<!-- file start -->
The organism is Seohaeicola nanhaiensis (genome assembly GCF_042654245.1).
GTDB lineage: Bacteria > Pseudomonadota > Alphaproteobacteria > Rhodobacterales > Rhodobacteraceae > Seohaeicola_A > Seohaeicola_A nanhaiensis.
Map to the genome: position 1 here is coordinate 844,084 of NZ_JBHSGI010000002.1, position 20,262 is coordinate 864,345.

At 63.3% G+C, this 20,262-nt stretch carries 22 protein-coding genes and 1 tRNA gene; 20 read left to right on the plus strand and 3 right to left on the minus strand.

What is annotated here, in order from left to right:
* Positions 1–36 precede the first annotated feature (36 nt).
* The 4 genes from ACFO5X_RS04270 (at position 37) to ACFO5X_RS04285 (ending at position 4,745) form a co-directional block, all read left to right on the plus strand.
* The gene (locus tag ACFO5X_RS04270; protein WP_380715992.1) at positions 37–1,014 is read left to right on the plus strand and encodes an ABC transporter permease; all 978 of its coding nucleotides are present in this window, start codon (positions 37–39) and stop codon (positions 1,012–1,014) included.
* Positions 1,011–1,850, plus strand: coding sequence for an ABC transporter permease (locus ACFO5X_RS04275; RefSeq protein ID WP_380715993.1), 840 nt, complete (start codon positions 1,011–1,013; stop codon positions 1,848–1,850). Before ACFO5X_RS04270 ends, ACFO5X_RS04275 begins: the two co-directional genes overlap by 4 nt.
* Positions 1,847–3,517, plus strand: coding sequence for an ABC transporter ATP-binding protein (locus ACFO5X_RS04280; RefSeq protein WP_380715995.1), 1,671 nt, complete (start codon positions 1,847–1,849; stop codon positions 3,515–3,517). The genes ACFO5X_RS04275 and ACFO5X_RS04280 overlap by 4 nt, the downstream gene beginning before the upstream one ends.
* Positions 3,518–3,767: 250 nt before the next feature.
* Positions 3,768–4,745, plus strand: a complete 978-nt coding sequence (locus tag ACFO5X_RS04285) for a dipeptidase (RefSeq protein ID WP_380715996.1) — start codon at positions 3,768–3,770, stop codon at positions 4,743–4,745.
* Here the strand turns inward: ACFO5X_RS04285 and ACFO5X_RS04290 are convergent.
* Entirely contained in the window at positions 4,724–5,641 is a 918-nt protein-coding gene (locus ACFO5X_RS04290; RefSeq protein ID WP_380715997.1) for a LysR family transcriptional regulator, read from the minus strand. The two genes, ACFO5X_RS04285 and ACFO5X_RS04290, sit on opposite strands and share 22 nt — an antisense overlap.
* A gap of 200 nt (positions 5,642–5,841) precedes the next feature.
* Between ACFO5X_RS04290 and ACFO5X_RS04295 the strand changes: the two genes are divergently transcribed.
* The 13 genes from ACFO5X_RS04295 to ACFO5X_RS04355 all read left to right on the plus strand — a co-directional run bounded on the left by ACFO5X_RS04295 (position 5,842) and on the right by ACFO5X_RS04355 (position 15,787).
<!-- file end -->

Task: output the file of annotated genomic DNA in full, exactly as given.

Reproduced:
The organism is Seohaeicola nanhaiensis (genome assembly GCF_042654245.1).
GTDB lineage: Bacteria > Pseudomonadota > Alphaproteobacteria > Rhodobacterales > Rhodobacteraceae > Seohaeicola_A > Seohaeicola_A nanhaiensis.
Map to the genome: position 1 here is coordinate 844,084 of NZ_JBHSGI010000002.1, position 20,262 is coordinate 864,345.

At 63.3% G+C, this 20,262-nt stretch carries 22 protein-coding genes and 1 tRNA gene; 20 read left to right on the plus strand and 3 right to left on the minus strand.

What is annotated here, in order from left to right:
* Positions 1–36 precede the first annotated feature (36 nt).
* The 4 genes from ACFO5X_RS04270 (at position 37) to ACFO5X_RS04285 (ending at position 4,745) form a co-directional block, all read left to right on the plus strand.
* The gene (locus tag ACFO5X_RS04270; protein WP_380715992.1) at positions 37–1,014 is read left to right on the plus strand and encodes an ABC transporter permease; all 978 of its coding nucleotides are present in this window, start codon (positions 37–39) and stop codon (positions 1,012–1,014) included.
* Positions 1,011–1,850, plus strand: coding sequence for an ABC transporter permease (locus ACFO5X_RS04275; RefSeq protein ID WP_380715993.1), 840 nt, complete (start codon positions 1,011–1,013; stop codon positions 1,848–1,850). Before ACFO5X_RS04270 ends, ACFO5X_RS04275 begins: the two co-directional genes overlap by 4 nt.
* Positions 1,847–3,517, plus strand: coding sequence for an ABC transporter ATP-binding protein (locus ACFO5X_RS04280; RefSeq protein WP_380715995.1), 1,671 nt, complete (start codon positions 1,847–1,849; stop codon positions 3,515–3,517). The genes ACFO5X_RS04275 and ACFO5X_RS04280 overlap by 4 nt, the downstream gene beginning before the upstream one ends.
* Positions 3,518–3,767: 250 nt before the next feature.
* Positions 3,768–4,745, plus strand: a complete 978-nt coding sequence (locus tag ACFO5X_RS04285) for a dipeptidase (RefSeq protein ID WP_380715996.1) — start codon at positions 3,768–3,770, stop codon at positions 4,743–4,745.
* Here the strand turns inward: ACFO5X_RS04285 and ACFO5X_RS04290 are convergent.
* Entirely contained in the window at positions 4,724–5,641 is a 918-nt protein-coding gene (locus ACFO5X_RS04290; RefSeq protein ID WP_380715997.1) for a LysR family transcriptional regulator, read from the minus strand. The two genes, ACFO5X_RS04285 and ACFO5X_RS04290, sit on opposite strands and share 22 nt — an antisense overlap.
* A gap of 200 nt (positions 5,642–5,841) precedes the next feature.
* Between ACFO5X_RS04290 and ACFO5X_RS04295 the strand changes: the two genes are divergently transcribed.
* The 13 genes from ACFO5X_RS04295 to ACFO5X_RS04355 all read left to right on the plus strand — a co-directional run bounded on the left by ACFO5X_RS04295 (position 5,842) and on the right by ACFO5X_RS04355 (position 15,787).